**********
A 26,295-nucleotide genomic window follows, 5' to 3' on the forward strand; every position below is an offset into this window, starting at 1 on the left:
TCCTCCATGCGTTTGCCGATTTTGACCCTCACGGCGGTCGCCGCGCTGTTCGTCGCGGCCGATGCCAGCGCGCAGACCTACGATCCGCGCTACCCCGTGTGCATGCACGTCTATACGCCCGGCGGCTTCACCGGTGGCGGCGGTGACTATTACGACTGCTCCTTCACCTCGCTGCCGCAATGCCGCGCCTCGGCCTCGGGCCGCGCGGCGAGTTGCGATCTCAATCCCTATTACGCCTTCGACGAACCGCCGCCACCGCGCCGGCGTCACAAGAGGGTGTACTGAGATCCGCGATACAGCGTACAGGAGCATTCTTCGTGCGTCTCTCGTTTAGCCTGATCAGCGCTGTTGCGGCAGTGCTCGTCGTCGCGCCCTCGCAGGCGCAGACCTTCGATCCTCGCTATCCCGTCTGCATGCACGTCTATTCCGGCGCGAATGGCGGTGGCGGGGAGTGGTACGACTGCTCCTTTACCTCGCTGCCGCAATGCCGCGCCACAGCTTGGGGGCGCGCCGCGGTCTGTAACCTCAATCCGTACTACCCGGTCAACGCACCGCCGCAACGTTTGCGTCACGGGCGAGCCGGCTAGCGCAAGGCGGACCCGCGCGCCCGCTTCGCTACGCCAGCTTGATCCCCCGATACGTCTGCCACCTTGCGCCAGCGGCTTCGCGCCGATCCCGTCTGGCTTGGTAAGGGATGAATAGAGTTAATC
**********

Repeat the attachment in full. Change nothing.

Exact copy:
A 26,295-nucleotide genomic window follows, 5' to 3' on the forward strand; every position below is an offset into this window, starting at 1 on the left:
TCCTCCATGCGTTTGCCGATTTTGACCCTCACGGCGGTCGCCGCGCTGTTCGTCGCGGCCGATGCCAGCGCGCAGACCTACGATCCGCGCTACCCCGTGTGCATGCACGTCTATACGCCCGGCGGCTTCACCGGTGGCGGCGGTGACTATTACGACTGCTCCTTCACCTCGCTGCCGCAATGCCGCGCCTCGGCCTCGGGCCGCGCGGCGAGTTGCGATCTCAATCCCTATTACGCCTTCGACGAACCGCCGCCACCGCGCCGGCGTCACAAGAGGGTGTACTGAGATCCGCGATACAGCGTACAGGAGCATTCTTCGTGCGTCTCTCGTTTAGCCTGATCAGCGCTGTTGCGGCAGTGCTCGTCGTCGCGCCCTCGCAGGCGCAGACCTTCGATCCTCGCTATCCCGTCTGCATGCACGTCTATTCCGGCGCGAATGGCGGTGGCGGGGAGTGGTACGACTGCTCCTTTACCTCGCTGCCGCAATGCCGCGCCACAGCTTGGGGGCGCGCCGCGGTCTGTAACCTCAATCCGTACTACCCGGTCAACGCACCGCCGCAACGTTTGCGTCACGGGCGAGCCGGCTAGCGCAAGGCGGACCCGCGCGCCCGCTTCGCTACGCCAGCTTGATCCCCCGATACGTCTGCCACCTTGCGCCAGCGGCTTCGCGCCGATCCCGTCTGGCTTGGTAAGGGATGAATAGAGTTAATC